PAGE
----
Grosse Pointe ShoresJuly 3, 2012
Shores, yacht club reach settlement in longstanding water bill battle
By K. Michelle Moran
C & G Staff Writer
GROSSE POINTE SHORES — After years of wrangling and months of very public controversy and squabbling, city officials came to an agreement over a water bill dispute with the Grosse Pointe Yacht Club with surprisingly little fanfare.
The GPYC claimed that it was overcharged by more than $1 million — a figure the club recalculated in July 2011 to about $500,000 — between 1997 and 2008, according to city documents and memos. A tolling agreement requested by the GPYC and signed by former City Manager Brian Vick that halted additional running of the statute of limitations to give the city a chance to review the matter became a bone of contention among some residents and officials.
During a June 19 City Council meeting, City Council member Bruce Bisballe, who chairs the finance committee, said the committee met with GPYC representatives and a facilitator in Ann Arbor recently and reached an agreement that calls for the Shores to pay the GPYC $25,000 a year for the next 16 years, a total of $400,000. According to the agreement, the payment “can be made by either cash or credit in accordance with” the city’s normal billings for water and boatwell leases. Bisballe said they determined that because of a change in personnel, the Shores made an administrative error in reading GPYC water meters and erroneously charged them more than $200,000 for water. The city believed the statute of limitations in the case only covered the last four years, but the GPYC argued that it was six, he said.
“I think it’s a very fair settlement to both sides, and it’s something we can put behind us,” said Bisballe, adding that the 2012-13 budget reflects the settlement, and it’s something that can be built into future budgets.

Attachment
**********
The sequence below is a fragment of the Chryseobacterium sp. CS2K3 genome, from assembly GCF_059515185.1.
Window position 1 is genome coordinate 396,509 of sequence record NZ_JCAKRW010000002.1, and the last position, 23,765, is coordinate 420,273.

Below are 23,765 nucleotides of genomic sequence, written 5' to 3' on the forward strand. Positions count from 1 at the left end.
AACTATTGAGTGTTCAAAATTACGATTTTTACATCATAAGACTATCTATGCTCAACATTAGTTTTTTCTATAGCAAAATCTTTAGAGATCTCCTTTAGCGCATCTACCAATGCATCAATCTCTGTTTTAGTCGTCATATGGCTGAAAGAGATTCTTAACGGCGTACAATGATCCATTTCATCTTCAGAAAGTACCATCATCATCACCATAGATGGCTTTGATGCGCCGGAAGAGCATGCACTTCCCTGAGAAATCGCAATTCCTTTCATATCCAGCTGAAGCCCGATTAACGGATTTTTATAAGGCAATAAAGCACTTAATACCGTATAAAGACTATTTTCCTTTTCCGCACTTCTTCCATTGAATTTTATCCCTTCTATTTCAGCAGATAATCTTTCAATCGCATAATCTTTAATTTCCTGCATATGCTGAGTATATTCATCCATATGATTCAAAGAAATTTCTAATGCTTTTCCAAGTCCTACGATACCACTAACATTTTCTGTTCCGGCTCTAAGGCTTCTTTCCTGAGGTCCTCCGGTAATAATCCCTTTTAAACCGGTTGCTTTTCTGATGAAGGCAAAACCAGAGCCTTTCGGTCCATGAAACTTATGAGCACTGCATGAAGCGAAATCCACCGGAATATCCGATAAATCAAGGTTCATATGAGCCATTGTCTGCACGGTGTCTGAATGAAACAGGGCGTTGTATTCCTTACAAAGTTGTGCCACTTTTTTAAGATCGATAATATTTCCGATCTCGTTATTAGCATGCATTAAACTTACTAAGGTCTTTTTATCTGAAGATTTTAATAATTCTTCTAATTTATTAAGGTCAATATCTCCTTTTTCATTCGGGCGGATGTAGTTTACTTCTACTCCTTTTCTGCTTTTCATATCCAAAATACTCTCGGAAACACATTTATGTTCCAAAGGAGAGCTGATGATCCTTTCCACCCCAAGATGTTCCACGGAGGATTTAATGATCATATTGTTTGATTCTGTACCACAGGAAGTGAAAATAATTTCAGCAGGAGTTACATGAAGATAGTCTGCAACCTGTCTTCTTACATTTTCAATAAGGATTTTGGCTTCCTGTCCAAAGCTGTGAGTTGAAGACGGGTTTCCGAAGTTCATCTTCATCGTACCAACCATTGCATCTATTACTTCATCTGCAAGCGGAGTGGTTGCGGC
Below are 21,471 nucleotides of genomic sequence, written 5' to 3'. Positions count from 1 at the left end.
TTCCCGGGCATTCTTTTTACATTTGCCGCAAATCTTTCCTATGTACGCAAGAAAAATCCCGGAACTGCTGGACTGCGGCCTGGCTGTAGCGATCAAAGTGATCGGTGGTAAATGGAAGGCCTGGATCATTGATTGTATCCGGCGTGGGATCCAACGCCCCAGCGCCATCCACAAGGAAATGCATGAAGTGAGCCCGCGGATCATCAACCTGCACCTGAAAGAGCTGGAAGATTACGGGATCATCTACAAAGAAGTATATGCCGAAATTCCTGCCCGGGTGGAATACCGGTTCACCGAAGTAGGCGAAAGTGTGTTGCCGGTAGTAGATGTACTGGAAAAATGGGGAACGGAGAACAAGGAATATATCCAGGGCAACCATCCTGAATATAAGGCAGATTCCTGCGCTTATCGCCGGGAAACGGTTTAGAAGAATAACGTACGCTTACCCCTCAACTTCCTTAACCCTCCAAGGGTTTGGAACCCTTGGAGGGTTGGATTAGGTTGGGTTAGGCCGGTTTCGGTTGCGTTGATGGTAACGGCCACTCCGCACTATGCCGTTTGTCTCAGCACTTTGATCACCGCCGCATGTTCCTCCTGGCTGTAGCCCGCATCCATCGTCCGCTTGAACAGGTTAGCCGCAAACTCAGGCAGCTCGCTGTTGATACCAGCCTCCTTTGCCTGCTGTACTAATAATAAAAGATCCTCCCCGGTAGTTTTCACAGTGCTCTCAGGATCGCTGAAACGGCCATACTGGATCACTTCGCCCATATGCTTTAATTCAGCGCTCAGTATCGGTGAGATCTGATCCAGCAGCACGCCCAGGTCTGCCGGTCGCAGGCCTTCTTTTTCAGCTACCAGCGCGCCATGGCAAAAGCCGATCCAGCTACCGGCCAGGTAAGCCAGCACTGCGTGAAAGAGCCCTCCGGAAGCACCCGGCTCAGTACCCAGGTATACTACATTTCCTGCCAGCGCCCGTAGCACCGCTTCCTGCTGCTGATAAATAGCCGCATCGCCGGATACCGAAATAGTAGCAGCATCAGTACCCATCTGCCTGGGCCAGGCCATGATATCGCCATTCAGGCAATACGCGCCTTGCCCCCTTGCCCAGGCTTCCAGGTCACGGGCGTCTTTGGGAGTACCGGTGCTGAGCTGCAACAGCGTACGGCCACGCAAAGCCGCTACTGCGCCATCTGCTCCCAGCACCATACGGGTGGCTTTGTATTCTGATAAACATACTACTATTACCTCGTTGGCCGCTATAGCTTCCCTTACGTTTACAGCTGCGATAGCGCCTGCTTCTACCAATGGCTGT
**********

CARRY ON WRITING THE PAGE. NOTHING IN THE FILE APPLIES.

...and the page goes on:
Bisballe commended his fellow finance committee members and City Attorney Mark McInerney for hanging in throughout the long and challenging process.
“The Grosse Pointe Yacht Club wishes to extend its sincere gratitude to the village of Grosse Pointe Shores and its council in approaching the water issue head on and resolving the matter through good faith negotiations,” GPYC club manager Tom Trainor said in a press release. “The GPYC always has and will continue to value its relationship with the Shores.
“The GPYC has always expressed its desire to resolve the issue without resorting to litigation, and is appreciative of the Shores embracing the club’s desire and approach,” Trainor’s statement continued. “Certainly, being able to resolve the matter to the parties’ satisfaction is in their respective best interests and that of the entire community.”
According to the press release, the GPYC Board of Directors approved the agreement June 12.
The GPYC is the only commercial entity in the almost exclusively residential Shores and is, by far, its biggest consumer of water.
The council held a special, closed-door session prior to its regular meeting June 19 to discuss a city attorney opinion on the proposed GPYC settlement, as well as a tentative contract with the city’s public safety and command officers.
The council unanimously approved the settlement, although Mayor Ted Kedzierski recused himself from the vote because he’s a GPYC member.
Resident Greg Walton praised the council for the deal, which he called a “very fair and advantageous settlement.”
“I think it was a great thing to do for the city,” Walton said.
Bisballe said the GPYC is “very interested” in about 20 boatwells it currently leases from the Shores, whose Osius Park harbor neighbors the club. He said he wasn’t sure if they could legally give the wells to the GPYC, but if that proved to be true, Bisballe said that could be negotiated separately. The settlement wasn’t contingent on any future assignments of city rights, he said.
During a Dec. 20, 2011, City Council meeting, Vick said that during a July 2011 meeting with the GPYC, the club suggested that the city could settle their claim that the Shores owed them $500,000 in overcharges by giving them a portion of Osius Park property and boat slips. Vick told the council this suggestion “was never entertained by city staff nor considered a negotiable matter.”
The billing dispute became a pivotal issue during the 2011 council and mayoral race, in which voters ousted almost all of the incumbents, including the mayor, amidst allegations of backroom deals. Officials vehemently denied any wrongdoing and charged their opponents with a smear campaign.
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